What Are the Different Types of 401(k) Plans and Their Advantages?

401(k) Plan Definition

A 401(k) plan is a retirement savings plan sponsored by an employer. Employees can contribute a percentage of their pretax income to the account, up to a limit set by the Internal Revenue Service (IRS). The contributions are not taxed until they are withdrawn from the plan. Employers often match a portion of employee contributions.

Types of 401(k) Plans

There are several different types of 401(k) plans:

Traditional 401(k)

A traditional 401(k) is the most common type of 401(k) plan. Contributions are made with pre-tax dollars, and earnings grow tax-deferred. When you withdraw money from the account, you will pay taxes on the withdrawals.

This type of plan offers a wide range of investment options to employees. Employers in this type of plan make matching contributions.


Roth 401(k)

A Roth 401(k) is a newer type of 401(k) which is closely the same as a traditional 401(k) except for a few things. Contributions are made with after-tax dollars, but earnings grow tax-free. When you withdraw money from the account, you will not pay taxes on the withdrawals.


Safe Harbor 401(k)

A Safe Harbor 401(k) plan is similar to a traditional 401(k), but it offers more protection for the employer. Employers are no longer required to pass the nondiscrimination tests each year to offer them.

This type of plan may be offered by public or private employers regardless of size. Employers are mandated to make a contribution to the plan either on a matching or nonelective basis with certain limits set by the IRS annually.


SIMPLE 401(k)

A SIMPLE 401(k) stands for Savings Incentive Match Plan for Employees. It is similar to a traditional 401(k), but it sets a much lower limit on contributions and allows employees to save more money.

Employers must offer matching contributions of up to 3 percent of an employee’s salary or make non-elective contributions equal to 2 percent of each eligible employee’s salary.

Businesses with less than 100 employees can offer this type of 401(k) plan. Employee contributions are made using pre-tax dollars and any qualified withdrawals made shall be taxed at the ordinary income tax rate of the employee.


Solo 401(k)/Self Employed 401(k)

A Solo 401(k) plan is a variant of a traditional 401(k) used by self-employed individuals and small business owners without any employees other than themselves.

Contributions made into the plan are tax-deductible and any qualified withdrawal shall be taxed using the employee’s ordinary income tax rate.


Final Thoughts

401(k) plans are a great way to save for retirement. Employees can contribute a percentage of their pretax income, and employers often match a portion of employee contributions.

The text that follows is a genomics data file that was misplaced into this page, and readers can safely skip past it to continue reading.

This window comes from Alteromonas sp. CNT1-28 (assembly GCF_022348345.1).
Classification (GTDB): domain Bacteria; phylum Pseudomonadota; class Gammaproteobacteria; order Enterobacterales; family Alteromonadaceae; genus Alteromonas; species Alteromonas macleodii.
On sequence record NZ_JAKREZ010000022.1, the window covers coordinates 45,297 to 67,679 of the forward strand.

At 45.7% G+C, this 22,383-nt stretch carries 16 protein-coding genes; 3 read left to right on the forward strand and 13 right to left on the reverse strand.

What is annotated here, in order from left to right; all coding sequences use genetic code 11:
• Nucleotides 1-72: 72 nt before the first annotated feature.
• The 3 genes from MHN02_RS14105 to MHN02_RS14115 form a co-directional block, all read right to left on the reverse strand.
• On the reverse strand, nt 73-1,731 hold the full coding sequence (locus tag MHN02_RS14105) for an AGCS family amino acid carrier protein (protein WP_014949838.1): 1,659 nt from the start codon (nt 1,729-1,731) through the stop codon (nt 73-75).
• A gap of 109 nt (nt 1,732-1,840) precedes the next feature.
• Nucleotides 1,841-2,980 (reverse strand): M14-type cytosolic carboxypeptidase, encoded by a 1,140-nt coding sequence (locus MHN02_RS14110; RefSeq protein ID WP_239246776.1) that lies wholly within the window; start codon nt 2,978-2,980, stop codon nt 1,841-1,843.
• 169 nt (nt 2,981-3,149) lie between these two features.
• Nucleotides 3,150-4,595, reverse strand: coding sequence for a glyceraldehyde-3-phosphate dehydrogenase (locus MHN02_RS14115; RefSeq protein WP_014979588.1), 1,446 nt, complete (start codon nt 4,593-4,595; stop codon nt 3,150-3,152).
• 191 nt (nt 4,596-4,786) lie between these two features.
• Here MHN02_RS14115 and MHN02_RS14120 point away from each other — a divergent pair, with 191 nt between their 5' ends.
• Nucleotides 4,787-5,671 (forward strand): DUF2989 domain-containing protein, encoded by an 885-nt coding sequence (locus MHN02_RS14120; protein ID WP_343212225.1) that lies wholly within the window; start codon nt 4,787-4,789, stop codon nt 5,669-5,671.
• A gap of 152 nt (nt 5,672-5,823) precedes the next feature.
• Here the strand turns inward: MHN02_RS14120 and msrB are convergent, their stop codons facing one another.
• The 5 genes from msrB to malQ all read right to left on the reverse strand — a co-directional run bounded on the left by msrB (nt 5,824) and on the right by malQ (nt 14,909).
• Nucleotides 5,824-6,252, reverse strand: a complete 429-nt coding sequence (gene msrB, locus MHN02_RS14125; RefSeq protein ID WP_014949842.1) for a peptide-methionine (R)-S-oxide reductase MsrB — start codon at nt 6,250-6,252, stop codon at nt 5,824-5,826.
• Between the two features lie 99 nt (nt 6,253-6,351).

There are several different types of 401(k) plans available, each with its own set of benefits and restrictions. It is important to understand the differences between these plans so you can choose the one that is best for you.

Yes. This can be done through a rollover, which is the process of transferring money from one retirement account to another.
It depends on your goals and financial situation and the availability of the plans as offered by your employer.
You have two options: roll over or cash out.
No. Depending on the plan, employees may have the option of making Roth 401k contributions from after-tax dollars.
Nondiscrimination tests are used by employers to make sure everyone is benefiting equally from the company's 401k plan. Employers must pass these tests every year to avoid penalties with employee elective deferrals and employer contributions.

401(k) Plan | A Complete Beginner's Guide

401(k) Meaning

The 401(k) retirement savings account got its name from the Revenue Act of 1978, where an addition to the Internal Revenue Services (IRS) code was added in section 401(k). Consequently, 401(k) does not stand for anything except for the section of IRS tax code it was created in.

Traditional 401(k) vs Roth 401(k)

There are two types of 401(k) plans: Traditional and Roth 401(k)s. The traditional 401(k), named after the relevant section of the IRS code, has been around since 1978. With this plan, any contributions you make to the 401(k) account will reduce your income taxes for that year and will be taxed when they are withdrawn. Roth 401(k)s, named after former senator William Roth of Delaware, were introduced in 2006. Unlike a traditional 401(k), all contributions are made with after-tax dollars and the funds in the Roth 401(k) account accrue tax free. Typically, employees can take advantage of both plans at the same time, which is recommended among financial advisors to maximize retirement savings. Because of the way the contribution limits work, it is possible to invest different amounts into each account, even year-to-year, so long as the total contribution does not exceed the set limit.

Contributing to Your 401(k) Retirement Plan